FWIW, when I lived in Baltimore from 95-00 there was a fairly constant drumbeat of scandals coming from the Naval Academy. I remember cheating and of course football related scandals but half-remember that there were others. There was at least one that involved coverup by very high ranking officials and my recollection was that the coverups were so obvious they bordered on the contemptuous, ala “We all know I am just going through the motions here, but we all know you can’t take the real truth.”

  15. KM says:

    This fueled a need to “make up for lost time,” the study said, and tended to “feed more intense drinking.”

    Did anyone else catch that? I would say that’s a major factor right there. The fact that they feel the need to “catch up for lost time” indicates that there is a belief that drinking/partying is normal behavior to engage in a regular, routine manner instead of something to do for enjoyment. Back home in the civilian world, if you miss a weekend out with the guys due to circumstances, you don’t drink yourself blind at the next opportunity to make up for it. You say oh damn, oh well and move on. There are plenty of restrictions in place in civilian life that don’t make your average joe go crazy – that’s just an excuse for poor behavior and self control.

    People who binge drink have specific habits and behaviors that differ from your average person. One is the overwhelming need to drink specifically to get drunk as fast as possible. This is part of the culture problem that needs to be looked at. When your cadets feel the need to be bombed as quickly as possible as often as possible, you might want to take a look at what kind of people you have running around the place.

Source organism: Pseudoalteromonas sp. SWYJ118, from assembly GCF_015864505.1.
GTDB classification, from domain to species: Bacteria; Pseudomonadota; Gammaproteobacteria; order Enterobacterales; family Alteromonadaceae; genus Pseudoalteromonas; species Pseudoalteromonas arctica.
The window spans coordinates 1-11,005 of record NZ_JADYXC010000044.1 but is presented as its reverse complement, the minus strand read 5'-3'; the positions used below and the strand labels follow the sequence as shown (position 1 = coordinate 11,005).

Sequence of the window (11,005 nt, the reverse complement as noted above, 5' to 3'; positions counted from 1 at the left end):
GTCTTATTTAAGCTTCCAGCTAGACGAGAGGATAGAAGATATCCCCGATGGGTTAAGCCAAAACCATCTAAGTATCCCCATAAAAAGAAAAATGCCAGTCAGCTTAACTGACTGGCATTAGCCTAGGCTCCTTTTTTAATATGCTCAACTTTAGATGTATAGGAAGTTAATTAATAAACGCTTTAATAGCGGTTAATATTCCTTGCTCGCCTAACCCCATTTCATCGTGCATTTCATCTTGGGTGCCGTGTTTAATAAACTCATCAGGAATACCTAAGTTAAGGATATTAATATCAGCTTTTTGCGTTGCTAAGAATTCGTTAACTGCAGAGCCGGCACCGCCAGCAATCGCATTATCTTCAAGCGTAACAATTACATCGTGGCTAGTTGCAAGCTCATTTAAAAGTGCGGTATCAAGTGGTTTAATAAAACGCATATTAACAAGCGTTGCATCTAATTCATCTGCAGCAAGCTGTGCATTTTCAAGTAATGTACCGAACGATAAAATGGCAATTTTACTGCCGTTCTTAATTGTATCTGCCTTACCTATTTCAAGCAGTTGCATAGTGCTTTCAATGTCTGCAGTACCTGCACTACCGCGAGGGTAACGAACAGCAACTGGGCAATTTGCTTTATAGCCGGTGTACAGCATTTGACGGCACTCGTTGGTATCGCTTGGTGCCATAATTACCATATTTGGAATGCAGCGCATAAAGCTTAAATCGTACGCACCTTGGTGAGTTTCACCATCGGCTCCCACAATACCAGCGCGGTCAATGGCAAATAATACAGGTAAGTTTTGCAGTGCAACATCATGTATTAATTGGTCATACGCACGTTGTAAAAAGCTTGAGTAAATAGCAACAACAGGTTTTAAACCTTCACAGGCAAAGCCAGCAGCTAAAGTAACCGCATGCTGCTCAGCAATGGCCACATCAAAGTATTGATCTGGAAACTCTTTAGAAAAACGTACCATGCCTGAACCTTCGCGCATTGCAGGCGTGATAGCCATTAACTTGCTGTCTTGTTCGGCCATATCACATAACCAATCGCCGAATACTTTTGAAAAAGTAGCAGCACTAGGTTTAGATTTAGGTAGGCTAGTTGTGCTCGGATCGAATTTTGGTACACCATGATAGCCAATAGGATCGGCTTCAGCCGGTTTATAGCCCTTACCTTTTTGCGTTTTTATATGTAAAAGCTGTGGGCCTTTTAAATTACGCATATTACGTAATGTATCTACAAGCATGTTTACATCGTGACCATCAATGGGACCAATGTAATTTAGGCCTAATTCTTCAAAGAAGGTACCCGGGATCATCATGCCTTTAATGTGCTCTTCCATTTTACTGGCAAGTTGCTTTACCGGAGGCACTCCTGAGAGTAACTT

You can have a drink or two without getting drunk. There is no need to get wasted just to get wasted.

  16. Just Me says:

    A rule requiring a door stay open is ridiculous. I do think there seems to be an overly restrictive view of sexual relationships.

    Drinking attitudes seem to be a part of the problem as well. I still do not understand why we have a 21 drinking age-18 year olds can vote and fight in wars they should be able to buy a beer. Seems like the smarter method to deal with drinking would be to allow it in campus in a controlled environment (drinking hall during certain hours/days for those of legal age).

    Also, not sure how true this is but the article left me with the impression that midshipmen are constantly being preached at on drinking and sexual behavior. Having been a teen and having teens I recognize that sometimes harping on something too much just ends up resulting in the teens shutting down-they stop listening.

  17. Ken says:

    “Still, and at a time when attitude toward women in the military in general and women at the academy in particular were much less evolved, there was next to zero problem with sexual assault, much less rape”

    Though I haven’t got any evidence at hand to back it up, my experience during that same timeframe makes me strongly suspect that it has more to do with “next to zero reporting” rather than “next to zero problem